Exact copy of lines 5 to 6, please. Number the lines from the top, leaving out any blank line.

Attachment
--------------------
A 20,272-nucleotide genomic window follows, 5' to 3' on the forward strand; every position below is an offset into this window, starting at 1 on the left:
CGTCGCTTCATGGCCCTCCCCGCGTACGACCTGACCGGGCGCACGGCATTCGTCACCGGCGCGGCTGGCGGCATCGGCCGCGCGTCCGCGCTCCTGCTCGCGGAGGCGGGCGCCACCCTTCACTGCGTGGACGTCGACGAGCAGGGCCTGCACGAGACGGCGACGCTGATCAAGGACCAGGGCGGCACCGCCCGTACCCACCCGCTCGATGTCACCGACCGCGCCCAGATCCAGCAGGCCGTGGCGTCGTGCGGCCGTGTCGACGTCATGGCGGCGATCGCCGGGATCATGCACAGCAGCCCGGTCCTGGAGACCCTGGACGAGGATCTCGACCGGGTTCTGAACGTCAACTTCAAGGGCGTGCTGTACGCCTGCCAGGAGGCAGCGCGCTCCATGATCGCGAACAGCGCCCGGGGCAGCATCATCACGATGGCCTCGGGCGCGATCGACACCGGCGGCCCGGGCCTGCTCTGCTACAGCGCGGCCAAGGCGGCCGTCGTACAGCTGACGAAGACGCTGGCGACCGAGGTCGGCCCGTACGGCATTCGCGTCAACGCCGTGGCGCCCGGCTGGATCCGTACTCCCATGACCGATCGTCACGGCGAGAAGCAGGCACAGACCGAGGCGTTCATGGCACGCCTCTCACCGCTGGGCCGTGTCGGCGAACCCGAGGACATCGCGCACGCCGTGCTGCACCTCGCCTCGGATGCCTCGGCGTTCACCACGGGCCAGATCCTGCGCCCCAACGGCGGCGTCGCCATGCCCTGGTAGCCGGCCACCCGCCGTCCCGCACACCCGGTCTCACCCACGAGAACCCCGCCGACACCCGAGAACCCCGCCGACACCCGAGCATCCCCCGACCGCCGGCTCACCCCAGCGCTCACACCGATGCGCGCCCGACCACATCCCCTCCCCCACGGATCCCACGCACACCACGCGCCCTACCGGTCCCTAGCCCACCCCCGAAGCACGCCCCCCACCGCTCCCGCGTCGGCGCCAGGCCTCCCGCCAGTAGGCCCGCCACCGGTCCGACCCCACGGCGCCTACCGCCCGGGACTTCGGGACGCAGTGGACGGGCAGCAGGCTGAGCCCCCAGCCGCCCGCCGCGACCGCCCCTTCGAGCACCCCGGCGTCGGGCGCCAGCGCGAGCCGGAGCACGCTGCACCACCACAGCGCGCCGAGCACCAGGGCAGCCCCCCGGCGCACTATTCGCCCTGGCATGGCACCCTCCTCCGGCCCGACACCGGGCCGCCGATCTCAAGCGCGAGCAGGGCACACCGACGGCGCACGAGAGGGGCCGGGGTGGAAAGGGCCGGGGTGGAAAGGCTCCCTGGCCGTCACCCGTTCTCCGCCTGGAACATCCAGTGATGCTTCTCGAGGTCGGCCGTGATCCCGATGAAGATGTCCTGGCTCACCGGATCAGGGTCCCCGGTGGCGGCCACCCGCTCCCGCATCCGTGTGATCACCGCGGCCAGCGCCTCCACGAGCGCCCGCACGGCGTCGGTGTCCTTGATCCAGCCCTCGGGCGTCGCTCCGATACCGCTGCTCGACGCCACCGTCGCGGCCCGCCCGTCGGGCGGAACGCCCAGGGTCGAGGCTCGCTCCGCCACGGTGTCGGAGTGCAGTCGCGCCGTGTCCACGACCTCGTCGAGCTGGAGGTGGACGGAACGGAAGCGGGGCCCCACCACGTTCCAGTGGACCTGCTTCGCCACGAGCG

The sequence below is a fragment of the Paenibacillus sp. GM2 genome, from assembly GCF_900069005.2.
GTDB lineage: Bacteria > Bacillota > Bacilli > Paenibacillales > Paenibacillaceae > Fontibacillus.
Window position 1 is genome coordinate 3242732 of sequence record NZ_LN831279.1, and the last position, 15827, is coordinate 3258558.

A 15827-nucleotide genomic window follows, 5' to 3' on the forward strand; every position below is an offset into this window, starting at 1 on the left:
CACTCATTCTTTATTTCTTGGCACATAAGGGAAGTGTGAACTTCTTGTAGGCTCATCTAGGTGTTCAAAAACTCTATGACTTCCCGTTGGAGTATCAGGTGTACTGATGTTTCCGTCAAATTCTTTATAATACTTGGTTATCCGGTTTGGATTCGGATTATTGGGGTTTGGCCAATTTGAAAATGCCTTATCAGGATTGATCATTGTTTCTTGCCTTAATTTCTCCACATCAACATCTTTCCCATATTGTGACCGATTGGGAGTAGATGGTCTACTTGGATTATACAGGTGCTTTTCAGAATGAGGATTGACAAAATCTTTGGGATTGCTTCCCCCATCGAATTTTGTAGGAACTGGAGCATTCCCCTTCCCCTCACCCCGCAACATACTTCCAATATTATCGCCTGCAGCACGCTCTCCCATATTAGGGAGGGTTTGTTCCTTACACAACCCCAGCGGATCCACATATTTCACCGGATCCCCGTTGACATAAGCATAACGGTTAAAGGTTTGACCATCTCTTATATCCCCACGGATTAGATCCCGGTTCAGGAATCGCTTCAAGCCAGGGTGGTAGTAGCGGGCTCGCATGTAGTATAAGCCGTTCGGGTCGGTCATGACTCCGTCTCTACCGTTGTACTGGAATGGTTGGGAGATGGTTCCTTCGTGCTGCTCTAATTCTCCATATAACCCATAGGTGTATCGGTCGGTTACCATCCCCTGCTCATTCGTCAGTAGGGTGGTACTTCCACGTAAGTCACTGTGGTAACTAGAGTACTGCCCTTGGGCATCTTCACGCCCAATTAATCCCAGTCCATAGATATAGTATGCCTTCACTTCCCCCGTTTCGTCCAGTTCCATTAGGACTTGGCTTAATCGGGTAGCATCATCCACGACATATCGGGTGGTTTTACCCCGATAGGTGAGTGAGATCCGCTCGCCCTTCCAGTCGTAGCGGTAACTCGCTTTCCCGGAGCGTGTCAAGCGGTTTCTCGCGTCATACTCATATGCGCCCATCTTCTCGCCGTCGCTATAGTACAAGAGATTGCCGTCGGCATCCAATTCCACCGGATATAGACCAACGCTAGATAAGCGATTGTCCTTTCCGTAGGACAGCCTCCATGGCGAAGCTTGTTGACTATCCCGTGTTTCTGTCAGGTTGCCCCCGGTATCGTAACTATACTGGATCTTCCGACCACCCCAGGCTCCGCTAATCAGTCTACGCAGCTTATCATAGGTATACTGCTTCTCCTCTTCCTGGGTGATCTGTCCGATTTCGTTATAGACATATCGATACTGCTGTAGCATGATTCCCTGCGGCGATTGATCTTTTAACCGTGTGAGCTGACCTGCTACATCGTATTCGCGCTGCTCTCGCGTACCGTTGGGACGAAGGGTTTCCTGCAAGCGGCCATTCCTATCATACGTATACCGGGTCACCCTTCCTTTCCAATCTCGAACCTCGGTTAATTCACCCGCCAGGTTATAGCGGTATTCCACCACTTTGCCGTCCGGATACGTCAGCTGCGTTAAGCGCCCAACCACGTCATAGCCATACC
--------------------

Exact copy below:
Window position 1 is genome coordinate 3242732 of sequence record NZ_LN831279.1, and the last position, 15827, is coordinate 3258558.

A 15827-nucleotide genomic window follows, 5' to 3' on the forward strand; every position below is an offset into this window, starting at 1 on the left: